I refer to the continued struggle for power at the Subic Bay Metropolitan Authority, between SBMA Chairman Martin Diño and OIC Administrator Wilma Eisma, appointed by Malacañang.
Everything in the former American base went well during the time of its first chairman and administrator Richard Gordon, to Felicito Payumo. And then, President Gloria Macapagal Arroyo issued an executive order separating the two functions.
I recall saying at that time that the result might be turf battle between the chairman and the administrator. Sure enough, it happened with the next set of SBMA officials.
Republic Act 7227, which created the Bases Conversion Development Authority, is clear that there should only be one person holding the post of chairman and administrator.
This conflict between the chairman and OIC-administrator came to a head when there was a quarrel over who should occupy the commander’s quarters at the Kalayaan area of SBMA.
I was in Subic and I saw two armed groups in confrontation.
During a meeting of the special committee on bases conversion, Speaker Pantaleon Alvarez said a mere executive order cannot supersede a republic act.
I agree with the Speaker.
Last week, Diño issued Administrative Order 01-2017 which created a task force under his office to inspect, monitor and faithfully implement the laws in the conflict of business and financial operations and collection. Consequently, he filled up the task force with his personal staff.
Malacañang must order the reorganization of SBMA.
The Constitution mandates that after the president proclaims martial law, he must submit to Congress, within 48 hours, a report in person or in writing. President Duterte did this.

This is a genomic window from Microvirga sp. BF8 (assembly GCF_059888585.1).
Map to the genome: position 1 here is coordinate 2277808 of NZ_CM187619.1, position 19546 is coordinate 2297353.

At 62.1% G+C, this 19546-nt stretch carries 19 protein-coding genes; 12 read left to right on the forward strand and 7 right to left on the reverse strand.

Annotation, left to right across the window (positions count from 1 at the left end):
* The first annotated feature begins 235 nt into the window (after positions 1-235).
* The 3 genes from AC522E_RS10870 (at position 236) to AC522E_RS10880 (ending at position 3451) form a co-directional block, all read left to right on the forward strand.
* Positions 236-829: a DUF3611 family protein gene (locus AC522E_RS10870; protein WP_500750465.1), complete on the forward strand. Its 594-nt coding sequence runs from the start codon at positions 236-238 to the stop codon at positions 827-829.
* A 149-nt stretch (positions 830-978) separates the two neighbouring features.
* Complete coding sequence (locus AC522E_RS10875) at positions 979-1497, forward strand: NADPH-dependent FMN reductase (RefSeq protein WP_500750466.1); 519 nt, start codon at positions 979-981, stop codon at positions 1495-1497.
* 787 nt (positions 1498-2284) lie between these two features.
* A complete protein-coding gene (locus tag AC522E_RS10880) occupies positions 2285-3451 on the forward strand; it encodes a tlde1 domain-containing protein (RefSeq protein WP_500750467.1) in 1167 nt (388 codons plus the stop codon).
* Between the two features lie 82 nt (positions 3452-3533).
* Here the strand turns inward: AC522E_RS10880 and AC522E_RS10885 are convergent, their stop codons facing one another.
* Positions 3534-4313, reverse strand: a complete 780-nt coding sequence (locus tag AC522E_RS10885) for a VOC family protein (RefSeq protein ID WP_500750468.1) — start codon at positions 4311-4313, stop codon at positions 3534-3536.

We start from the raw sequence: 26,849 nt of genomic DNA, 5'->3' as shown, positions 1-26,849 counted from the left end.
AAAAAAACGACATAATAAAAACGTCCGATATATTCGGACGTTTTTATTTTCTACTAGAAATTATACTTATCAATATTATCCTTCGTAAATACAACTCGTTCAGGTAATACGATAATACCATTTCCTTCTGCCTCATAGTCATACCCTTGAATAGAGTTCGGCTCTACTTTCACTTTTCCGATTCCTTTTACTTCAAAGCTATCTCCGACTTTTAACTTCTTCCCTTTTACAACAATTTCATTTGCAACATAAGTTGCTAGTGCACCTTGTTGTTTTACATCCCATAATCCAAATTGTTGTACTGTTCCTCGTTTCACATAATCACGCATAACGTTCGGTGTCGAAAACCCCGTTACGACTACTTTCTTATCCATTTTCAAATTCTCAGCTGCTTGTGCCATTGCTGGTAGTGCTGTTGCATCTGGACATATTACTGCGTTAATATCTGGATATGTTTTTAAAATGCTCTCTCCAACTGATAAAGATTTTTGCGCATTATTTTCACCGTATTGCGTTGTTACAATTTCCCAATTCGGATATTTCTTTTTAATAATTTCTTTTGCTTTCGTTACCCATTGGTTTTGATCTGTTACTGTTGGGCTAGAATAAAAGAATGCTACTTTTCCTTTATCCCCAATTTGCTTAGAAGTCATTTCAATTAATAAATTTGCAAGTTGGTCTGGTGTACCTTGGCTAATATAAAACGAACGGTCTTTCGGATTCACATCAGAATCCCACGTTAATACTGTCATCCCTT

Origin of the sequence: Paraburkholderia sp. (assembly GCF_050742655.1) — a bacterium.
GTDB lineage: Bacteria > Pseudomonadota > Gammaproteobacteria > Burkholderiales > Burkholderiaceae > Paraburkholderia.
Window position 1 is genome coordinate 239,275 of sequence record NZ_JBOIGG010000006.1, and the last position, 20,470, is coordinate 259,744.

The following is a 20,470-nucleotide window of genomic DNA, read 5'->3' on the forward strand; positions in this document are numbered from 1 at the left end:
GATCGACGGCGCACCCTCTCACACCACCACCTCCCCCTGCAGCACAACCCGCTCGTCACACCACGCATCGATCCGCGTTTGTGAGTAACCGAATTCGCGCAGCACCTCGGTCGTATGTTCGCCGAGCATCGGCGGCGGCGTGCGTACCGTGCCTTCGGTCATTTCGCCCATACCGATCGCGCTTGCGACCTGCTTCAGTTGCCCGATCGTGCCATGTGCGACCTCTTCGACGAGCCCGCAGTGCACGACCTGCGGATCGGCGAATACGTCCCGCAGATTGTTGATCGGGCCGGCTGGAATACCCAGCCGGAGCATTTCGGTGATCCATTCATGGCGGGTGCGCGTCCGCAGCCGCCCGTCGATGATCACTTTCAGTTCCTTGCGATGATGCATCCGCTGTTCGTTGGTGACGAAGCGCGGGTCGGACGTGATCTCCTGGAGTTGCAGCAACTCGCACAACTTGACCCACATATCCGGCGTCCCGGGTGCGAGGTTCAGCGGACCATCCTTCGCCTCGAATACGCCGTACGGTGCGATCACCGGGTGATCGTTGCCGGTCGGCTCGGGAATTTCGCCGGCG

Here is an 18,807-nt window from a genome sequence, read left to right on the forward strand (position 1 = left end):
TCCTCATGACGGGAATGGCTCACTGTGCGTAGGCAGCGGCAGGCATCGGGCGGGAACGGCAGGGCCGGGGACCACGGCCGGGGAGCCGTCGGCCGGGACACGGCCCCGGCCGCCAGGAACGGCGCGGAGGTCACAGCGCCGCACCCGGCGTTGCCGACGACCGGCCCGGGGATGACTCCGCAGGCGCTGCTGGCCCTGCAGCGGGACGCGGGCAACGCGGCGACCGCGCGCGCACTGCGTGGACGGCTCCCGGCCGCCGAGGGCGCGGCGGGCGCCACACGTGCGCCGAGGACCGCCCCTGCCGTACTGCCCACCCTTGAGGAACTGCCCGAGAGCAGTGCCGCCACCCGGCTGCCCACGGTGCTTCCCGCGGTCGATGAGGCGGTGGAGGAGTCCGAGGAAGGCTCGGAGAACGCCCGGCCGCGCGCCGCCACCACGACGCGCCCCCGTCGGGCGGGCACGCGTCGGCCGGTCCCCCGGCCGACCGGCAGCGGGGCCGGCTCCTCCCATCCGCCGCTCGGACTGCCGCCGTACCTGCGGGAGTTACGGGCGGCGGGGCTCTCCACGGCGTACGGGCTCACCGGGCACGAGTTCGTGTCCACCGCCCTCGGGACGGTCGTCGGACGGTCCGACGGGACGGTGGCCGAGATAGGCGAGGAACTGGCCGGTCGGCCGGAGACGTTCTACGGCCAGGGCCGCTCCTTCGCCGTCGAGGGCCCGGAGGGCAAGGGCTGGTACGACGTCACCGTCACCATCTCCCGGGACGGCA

The next sentence of Section 18, Article VII provides that Congress, voting jointly, by a vote of at least a majority of all its members in regular or special session, may revoke such proclamation, which revocation shall not be set aside by the president.
It is clear that Congress must vote jointly in such a case. Thus, when Congress argues that there is no need for a joint session, that would be in violation of the Constitution.
This is why I agree with that the Supreme Court should compel Congress to vote jointly. The Constitution is clear.
Other petitions claim that there was no basis for the declaration of martial law and the suspension of the privilege of habeas corpus. I think the President had sufficient reason to do as he did.
This rebellion becomes more alarming with reports that some 1,200 “killing machines” are now in the Philippines. As I said earlier, Mr. Duterte had more compelling reason to declare martial law than Marcos did in 1972.
Marines have recovered P79.2 million in cash and checks from a house in Marawi City. The question is, where did all these come from?
It is said the Maute Group raided branches of Land Bank and Philippine National Bank in Marawi City. So why did they leave this money?
As for speculation that drug money is financing the Maute and Abu Sayyaf Group, that still has to be verified.
There is this move at the House of Representatives to avoid an existing conflict of interest on the part of the Philippine Amusement and Gaming Corp., which, aside from regulating casinos, also operates some of them.
Nowhere else in the world do we find this. I have been talking about this conflict for years.
Pagcor’s casinos should be privatized.
Last April 17, there was supposed to be a public bidding for the construction of a national penitentiary in Laur, Nueva Ecija. The New Bilibid Prison would be transferred here.
The plan was already approved. In fact, three bidders have already prequalified: San Miguel, DMCI and Megawide.
But a strange thing happened: No bidding took place. Is the government serious about addressing this problem?